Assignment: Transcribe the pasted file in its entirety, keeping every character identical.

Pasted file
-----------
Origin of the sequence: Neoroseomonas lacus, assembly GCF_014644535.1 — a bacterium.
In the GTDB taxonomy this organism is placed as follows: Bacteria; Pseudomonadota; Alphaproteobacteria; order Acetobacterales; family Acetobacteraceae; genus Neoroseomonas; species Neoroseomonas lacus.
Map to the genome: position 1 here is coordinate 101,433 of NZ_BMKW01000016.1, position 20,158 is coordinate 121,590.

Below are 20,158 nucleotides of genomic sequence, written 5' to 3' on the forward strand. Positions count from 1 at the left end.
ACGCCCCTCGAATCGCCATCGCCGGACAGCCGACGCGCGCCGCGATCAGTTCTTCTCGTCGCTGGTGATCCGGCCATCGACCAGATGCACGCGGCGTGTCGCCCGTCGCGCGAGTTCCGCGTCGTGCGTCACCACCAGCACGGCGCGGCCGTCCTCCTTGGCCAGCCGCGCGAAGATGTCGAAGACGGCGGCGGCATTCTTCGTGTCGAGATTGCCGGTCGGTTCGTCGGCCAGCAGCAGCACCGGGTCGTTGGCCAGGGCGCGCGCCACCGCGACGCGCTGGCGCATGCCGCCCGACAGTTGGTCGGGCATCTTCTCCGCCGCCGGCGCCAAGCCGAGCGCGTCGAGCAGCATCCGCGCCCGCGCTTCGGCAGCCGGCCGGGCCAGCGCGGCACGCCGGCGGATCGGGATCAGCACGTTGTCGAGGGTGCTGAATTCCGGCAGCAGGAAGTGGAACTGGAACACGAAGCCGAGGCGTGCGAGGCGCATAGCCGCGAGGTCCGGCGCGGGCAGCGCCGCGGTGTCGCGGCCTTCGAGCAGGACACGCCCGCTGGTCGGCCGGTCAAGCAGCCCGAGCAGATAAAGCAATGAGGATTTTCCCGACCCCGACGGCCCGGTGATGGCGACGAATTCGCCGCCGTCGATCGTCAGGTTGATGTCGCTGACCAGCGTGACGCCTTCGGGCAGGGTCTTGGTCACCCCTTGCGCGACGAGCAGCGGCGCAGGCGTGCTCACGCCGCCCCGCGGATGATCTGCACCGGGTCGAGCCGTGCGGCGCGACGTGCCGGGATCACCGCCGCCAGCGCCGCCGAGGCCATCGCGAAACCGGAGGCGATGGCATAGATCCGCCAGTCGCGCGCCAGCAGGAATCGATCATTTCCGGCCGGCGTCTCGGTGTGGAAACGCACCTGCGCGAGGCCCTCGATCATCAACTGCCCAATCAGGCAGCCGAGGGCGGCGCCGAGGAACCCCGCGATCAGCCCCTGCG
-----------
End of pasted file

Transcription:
Origin of the sequence: Neoroseomonas lacus, assembly GCF_014644535.1 — a bacterium.
In the GTDB taxonomy this organism is placed as follows: Bacteria; Pseudomonadota; Alphaproteobacteria; order Acetobacterales; family Acetobacteraceae; genus Neoroseomonas; species Neoroseomonas lacus.
Map to the genome: position 1 here is coordinate 101,433 of NZ_BMKW01000016.1, position 20,158 is coordinate 121,590.

Below are 20,158 nucleotides of genomic sequence, written 5' to 3' on the forward strand. Positions count from 1 at the left end.
ACGCCCCTCGAATCGCCATCGCCGGACAGCCGACGCGCGCCGCGATCAGTTCTTCTCGTCGCTGGTGATCCGGCCATCGACCAGATGCACGCGGCGTGTCGCCCGTCGCGCGAGTTCCGCGTCGTGCGTCACCACCAGCACGGCGCGGCCGTCCTCCTTGGCCAGCCGCGCGAAGATGTCGAAGACGGCGGCGGCATTCTTCGTGTCGAGATTGCCGGTCGGTTCGTCGGCCAGCAGCAGCACCGGGTCGTTGGCCAGGGCGCGCGCCACCGCGACGCGCTGGCGCATGCCGCCCGACAGTTGGTCGGGCATCTTCTCCGCCGCCGGCGCCAAGCCGAGCGCGTCGAGCAGCATCCGCGCCCGCGCTTCGGCAGCCGGCCGGGCCAGCGCGGCACGCCGGCGGATCGGGATCAGCACGTTGTCGAGGGTGCTGAATTCCGGCAGCAGGAAGTGGAACTGGAACACGAAGCCGAGGCGTGCGAGGCGCATAGCCGCGAGGTCCGGCGCGGGCAGCGCCGCGGTGTCGCGGCCTTCGAGCAGGACACGCCCGCTGGTCGGCCGGTCAAGCAGCCCGAGCAGATAAAGCAATGAGGATTTTCCCGACCCCGACGGCCCGGTGATGGCGACGAATTCGCCGCCGTCGATCGTCAGGTTGATGTCGCTGACCAGCGTGACGCCTTCGGGCAGGGTCTTGGTCACCCCTTGCGCGACGAGCAGCGGCGCAGGCGTGCTCACGCCGCCCCGCGGATGATCTGCACCGGGTCGAGCCGTGCGGCGCGACGTGCCGGGATCACCGCCGCCAGCGCCGCCGAGGCCATCGCGAAACCGGAGGCGATGGCATAGATCCGCCAGTCGCGCGCCAGCAGGAATCGATCATTTCCGGCCGGCGTCTCGGTGTGGAAACGCACCTGCGCGAGGCCCTCGATCATCAACTGCCCAATCAGGCAGCCGAGGGCGGCGCCGAGGAACCCCGCGATCAGCCCCTGCG